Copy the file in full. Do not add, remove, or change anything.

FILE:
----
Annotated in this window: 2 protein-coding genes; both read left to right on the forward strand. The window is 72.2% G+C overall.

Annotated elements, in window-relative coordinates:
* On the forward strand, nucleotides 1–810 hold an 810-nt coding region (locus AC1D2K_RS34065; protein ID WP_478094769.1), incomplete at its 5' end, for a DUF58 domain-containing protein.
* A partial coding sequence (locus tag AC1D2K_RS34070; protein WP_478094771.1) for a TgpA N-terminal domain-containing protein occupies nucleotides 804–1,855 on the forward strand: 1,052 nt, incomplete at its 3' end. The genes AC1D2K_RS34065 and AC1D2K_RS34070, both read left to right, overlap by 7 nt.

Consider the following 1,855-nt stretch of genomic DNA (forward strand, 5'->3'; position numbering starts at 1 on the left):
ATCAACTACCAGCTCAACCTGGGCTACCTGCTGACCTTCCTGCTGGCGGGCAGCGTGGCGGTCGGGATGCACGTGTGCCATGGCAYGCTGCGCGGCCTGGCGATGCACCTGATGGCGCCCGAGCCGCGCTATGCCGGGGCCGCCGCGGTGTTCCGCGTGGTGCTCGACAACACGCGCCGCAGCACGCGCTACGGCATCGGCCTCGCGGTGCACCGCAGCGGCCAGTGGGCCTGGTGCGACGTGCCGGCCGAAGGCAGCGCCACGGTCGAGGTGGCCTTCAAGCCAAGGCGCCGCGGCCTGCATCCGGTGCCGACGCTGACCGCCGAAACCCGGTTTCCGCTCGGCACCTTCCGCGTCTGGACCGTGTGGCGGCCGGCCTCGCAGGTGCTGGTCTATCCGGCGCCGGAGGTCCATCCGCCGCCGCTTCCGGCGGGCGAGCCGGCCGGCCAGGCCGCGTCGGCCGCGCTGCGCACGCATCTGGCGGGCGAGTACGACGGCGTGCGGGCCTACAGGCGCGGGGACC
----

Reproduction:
Annotated in this window: 2 protein-coding genes; both read left to right on the forward strand. The window is 72.2% G+C overall.

Annotated elements, in window-relative coordinates:
* On the forward strand, nucleotides 1–810 hold an 810-nt coding region (locus AC1D2K_RS34065; protein ID WP_478094769.1), incomplete at its 5' end, for a DUF58 domain-containing protein.
* A partial coding sequence (locus tag AC1D2K_RS34070; protein WP_478094771.1) for a TgpA N-terminal domain-containing protein occupies nucleotides 804–1,855 on the forward strand: 1,052 nt, incomplete at its 3' end. The genes AC1D2K_RS34065 and AC1D2K_RS34070, both read left to right, overlap by 7 nt.

Consider the following 1,855-nt stretch of genomic DNA (forward strand, 5'->3'; position numbering starts at 1 on the left):
ATCAACTACCAGCTCAACCTGGGCTACCTGCTGACCTTCCTGCTGGCGGGCAGCGTGGCGGTCGGGATGCACGTGTGCCATGGCAYGCTGCGCGGCCTGGCGATGCACCTGATGGCGCCCGAGCCGCGCTATGCCGGGGCCGCCGCGGTGTTCCGCGTGGTGCTCGACAACACGCGCCGCAGCACGCGCTACGGCATCGGCCTCGCGGTGCACCGCAGCGGCCAGTGGGCCTGGTGCGACGTGCCGGCCGAAGGCAGCGCCACGGTCGAGGTGGCCTTCAAGCCAAGGCGCCGCGGCCTGCATCCGGTGCCGACGCTGACCGCCGAAACCCGGTTTCCGCTCGGCACCTTCCGCGTCTGGACCGTGTGGCGGCCGGCCTCGCAGGTGCTGGTCTATCCGGCGCCGGAGGTCCATCCGCCGCCGCTTCCGGCGGGCGAGCCGGCCGGCCAGGCCGCGTCGGCCGCGCTGCGCACGCATCTGGCGGGCGAGTACGACGGCGTGCGGGCCTACAGGCGCGGGGACC